– Romans 12:1

“The problem with a living sacrifice is that it tends to crawl off the altar.”

Today we return to a recurring theme verse here at Sunday Worship. It reminds us that worship is something we do, but rather worship is something we are. Years ago, Christian musician Chris Christian wrote,

We lift our voices
We lift our hands
We lift our lives up to You
We are an offering1

I really try to eschew pithy illustrations and stories here at C201, but I find this one most appropriate:

A chicken and a pig were discussing how they could do something for the farmer. Finally the chicken said, “He loves a good breakfast; why don’t we give him bacon and eggs?”

To this the pig replied, “That’s easy for you. All it demands of you is an offering, but for me it demands total sacrifice.” 2

Here are some things I think will help us remember what it means to live our lives as a living sacrifice. Each starts with the letter ‘s’ followed by a different vowel.

Sacrifice

If we are to judge it, the measure of a sacrifice is not the size of what is given, but the size of what is left over.

A sacrifice will cost us and it will be consumed. There is no taking back the investment of our energies, gifts or material possessions given up in the service and pleasing of God. The last distinction is important. In service we see tangible results. But God is sometimes pleased by our giving up of things. Ask yourself: How much cash would you put on the offering plate if, as it was in Old Testament times, what was giving was then burned? That’s what our Old Testament predecessors did with the best of their grain and animals.

Set-Apartness

If you were arrested for being a Christian, would there be enough evidence to convict you?

In a world that values conformity, no one wants to be the odd duck. Yet the book of Leviticus is essentially God wanting to insure that his people could maintain a distinct identity. It was all about showing yourself to be different.3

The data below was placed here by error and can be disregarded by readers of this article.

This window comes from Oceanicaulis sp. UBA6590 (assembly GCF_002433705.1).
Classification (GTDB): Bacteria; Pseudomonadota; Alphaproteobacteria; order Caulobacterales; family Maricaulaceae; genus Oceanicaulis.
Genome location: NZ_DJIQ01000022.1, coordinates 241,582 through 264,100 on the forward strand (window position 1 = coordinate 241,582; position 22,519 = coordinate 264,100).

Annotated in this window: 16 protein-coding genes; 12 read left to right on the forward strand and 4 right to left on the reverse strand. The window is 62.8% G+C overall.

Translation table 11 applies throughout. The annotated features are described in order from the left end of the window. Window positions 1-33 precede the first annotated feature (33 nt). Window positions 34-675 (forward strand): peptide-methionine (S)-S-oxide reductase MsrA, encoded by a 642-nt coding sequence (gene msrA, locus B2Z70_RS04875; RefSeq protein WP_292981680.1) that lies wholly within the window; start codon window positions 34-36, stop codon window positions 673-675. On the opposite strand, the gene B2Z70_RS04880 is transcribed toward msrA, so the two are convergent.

Sinlessness

Jerry Bridges has written,

Jesus said, “Any of you who does not give up everything he has cannot be my disciple” (Luke 14:33). We must honestly face the question, “Am I willing to give up a certain practice or habit that is keeping me from holiness?” It is at this point of commitment that most of us fail. We prefer to dally with sin, to try to play with it a little without getting too deeply involved. 4

Sovereignty

“There is a God. You are not Him,”

Jesus himself deferred to his Father on many occasions; providing us a reminder of who is in charge.

Surrender

When Abraham is asked to sacrifice is only son, we have the advantage that Abraham and Sarah didn’t; we know how the story ends. They did not, and yet Abraham is willing to do whatever it takes to obey God.5

Although we speak very different languages, two symbols are universal throughout the worldwide church. One is the word “Hallelujah” which I’m told is rendered the same in most languages. The other is lifted hands as a sign of surrender.

A writer at Charisma points out that our fingers, hands and arms are also most associated with human strength, power, creativity; both in a human sense and if we examine the Biblical record of God’s actions presented in a way we can best understand them. 6

 


1 Full video at YouTube.

2 This story is often used by leadership coaches as well. Here’s a longer version with the punchline contrasting contribution and commitment.

3 We looked at maintaining a distinct identity in this March, 2017 article.

4 We included more quotes from Jerry Bridges on this topic in this article.

5 This is excerpted from a fuller look at Abraham’s trip up the mountain with Isaac at this link.

6 See the full article about lifting hands at this link.

July 23, 2016

They Forgot

Do Not Forget The Works of the Lord5 He decreed statutes for Jacob
and established the law in Israel,
which he commanded our ancestors
to teach their children,
6 so the next generation would know them,
even the children yet to be born,
and they in turn would tell their children.
7 Then they would put their trust in God
and would not forget his deeds
but would keep his commands.
8 They would not be like their ancestors—
a stubborn and rebellious generation,
whose hearts were not loyal to God,
whose spirits were not faithful to him.

9 The men of Ephraim, though armed with bows,
turned back on the day of battle;
10 they did not keep God’s covenant
and refused to live by his law.
11 They forgot what he had done,
the wonders he had shown them.
12 He did miracles in the sight of their ancestors
in the land of Egypt, in the region of Zoan.
13 He divided the sea and led them through;